Copenhagen

Copenhagen alleyway

J and I went to Copenhagen. Like other European capitals, Copenhagen is full of brick castles and historic buildings. Fire played a large role in the architecture of Copenhagen. There were two great fires in the 1700s, and both destroyed most of the city.

Christiansborg Palace, home of the Danish Parliament
Christiansborg Palace, home of the Danish Parliament

As we walked around the city, we learned a lot of interesting facts. For example, Bluetooth is named after the Danish king Harald Bluetooth. The symbol for Bluetooth is the Nordic runes for H and B combined.

The most photographed area is Nyhavn, or new harbor. The area was a red-light district for sailors. In an attempt to make the street more wholesome, the buildings were painted vibrant colors. That did not work. But allowing boats to dock there did.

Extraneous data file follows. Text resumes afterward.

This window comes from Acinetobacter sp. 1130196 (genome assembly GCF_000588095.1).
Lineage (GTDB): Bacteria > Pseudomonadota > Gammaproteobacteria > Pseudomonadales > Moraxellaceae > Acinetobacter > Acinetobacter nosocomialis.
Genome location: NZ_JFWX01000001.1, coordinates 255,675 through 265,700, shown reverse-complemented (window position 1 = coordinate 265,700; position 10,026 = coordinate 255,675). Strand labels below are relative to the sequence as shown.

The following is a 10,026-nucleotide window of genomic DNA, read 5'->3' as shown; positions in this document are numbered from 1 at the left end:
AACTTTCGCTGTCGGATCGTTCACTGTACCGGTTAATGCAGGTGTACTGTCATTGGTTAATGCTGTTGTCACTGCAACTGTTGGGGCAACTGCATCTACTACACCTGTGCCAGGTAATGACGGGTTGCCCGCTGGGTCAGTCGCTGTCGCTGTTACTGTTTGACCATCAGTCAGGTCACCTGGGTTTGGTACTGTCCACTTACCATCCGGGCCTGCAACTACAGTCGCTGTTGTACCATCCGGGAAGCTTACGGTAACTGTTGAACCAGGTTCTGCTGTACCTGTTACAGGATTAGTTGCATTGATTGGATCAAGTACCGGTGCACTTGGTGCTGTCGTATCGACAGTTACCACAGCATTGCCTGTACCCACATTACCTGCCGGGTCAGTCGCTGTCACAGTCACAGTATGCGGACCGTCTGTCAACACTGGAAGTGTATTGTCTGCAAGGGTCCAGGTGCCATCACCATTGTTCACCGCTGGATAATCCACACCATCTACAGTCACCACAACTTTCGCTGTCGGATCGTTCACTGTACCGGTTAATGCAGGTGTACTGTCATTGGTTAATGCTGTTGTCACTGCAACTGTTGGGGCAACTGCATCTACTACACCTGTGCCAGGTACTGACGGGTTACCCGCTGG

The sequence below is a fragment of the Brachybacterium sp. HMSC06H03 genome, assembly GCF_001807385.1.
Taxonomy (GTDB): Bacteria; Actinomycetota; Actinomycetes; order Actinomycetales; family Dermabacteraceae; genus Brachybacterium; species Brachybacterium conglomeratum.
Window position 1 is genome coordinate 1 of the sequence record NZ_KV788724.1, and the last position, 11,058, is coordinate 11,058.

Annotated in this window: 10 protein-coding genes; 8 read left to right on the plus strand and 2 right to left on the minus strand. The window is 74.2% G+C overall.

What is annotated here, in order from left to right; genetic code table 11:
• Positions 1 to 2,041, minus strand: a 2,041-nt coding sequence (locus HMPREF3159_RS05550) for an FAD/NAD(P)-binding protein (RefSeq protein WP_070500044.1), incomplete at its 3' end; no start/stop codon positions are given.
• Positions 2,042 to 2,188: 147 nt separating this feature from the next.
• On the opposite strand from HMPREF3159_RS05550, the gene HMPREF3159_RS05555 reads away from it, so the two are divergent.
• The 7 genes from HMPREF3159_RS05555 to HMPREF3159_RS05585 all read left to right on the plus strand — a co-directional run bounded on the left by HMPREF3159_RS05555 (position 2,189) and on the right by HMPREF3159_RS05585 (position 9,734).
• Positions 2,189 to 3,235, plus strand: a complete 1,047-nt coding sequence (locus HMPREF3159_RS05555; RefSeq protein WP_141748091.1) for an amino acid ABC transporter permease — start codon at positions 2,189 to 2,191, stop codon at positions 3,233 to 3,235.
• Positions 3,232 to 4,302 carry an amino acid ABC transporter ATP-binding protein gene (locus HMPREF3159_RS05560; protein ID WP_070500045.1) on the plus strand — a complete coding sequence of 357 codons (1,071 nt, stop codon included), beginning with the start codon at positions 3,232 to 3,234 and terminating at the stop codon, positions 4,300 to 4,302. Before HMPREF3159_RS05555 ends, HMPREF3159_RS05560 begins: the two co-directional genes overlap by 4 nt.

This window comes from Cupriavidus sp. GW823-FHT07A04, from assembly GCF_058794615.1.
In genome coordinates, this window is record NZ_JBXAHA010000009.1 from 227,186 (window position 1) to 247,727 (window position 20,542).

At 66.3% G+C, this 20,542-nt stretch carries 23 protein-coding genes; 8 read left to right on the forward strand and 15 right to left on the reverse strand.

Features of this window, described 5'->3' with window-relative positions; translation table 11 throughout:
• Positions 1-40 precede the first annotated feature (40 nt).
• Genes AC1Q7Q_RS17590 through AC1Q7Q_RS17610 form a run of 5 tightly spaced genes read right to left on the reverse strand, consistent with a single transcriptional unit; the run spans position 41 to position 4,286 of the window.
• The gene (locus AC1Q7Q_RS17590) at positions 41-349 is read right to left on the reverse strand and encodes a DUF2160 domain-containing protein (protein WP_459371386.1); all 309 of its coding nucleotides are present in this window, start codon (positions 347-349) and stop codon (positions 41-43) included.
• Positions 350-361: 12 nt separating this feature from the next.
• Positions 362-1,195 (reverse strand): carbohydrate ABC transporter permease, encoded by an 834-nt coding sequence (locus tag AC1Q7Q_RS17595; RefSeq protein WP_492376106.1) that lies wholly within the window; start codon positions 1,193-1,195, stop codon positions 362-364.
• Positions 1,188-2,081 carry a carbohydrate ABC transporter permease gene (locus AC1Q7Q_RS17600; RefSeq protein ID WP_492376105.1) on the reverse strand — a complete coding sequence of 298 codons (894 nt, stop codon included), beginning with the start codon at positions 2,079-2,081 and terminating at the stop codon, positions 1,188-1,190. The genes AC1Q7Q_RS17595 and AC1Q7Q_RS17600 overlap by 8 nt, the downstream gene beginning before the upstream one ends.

Nyhavn (new harbor)
Nyhavn (new harbor)

We visited the royal palace, Amalienborg. Amalienborg is a set of mansions and was originally owned by noblemen, but after the Christiansborg Palace was damaged by fire, the royal family moved in. In contrast to other royal families, the Danish royal family is down-to-earth and tries to blend in. They are frequently seen walking their dogs.

Amalienborg
Amalienborg

At night, we watched the fireworks from the Tivoli Gardens amusement park.

My favorite thing to do was bike around on the public city bikes. They have an electric motor, and the rider can set the desired level of motorized assistance. There is a GPS tablet affixed to the front of the bike so that we knew where we were and could plan routes. We biked primarily east of the urban area, over bridges and cobblestones, admiring the architecture.

Bycyklen bikes
Bycyklen bikes

The city is beautiful, a mix of modern and historic. If Stockholm and Amsterdam had a child, Copenhagen would be the result.

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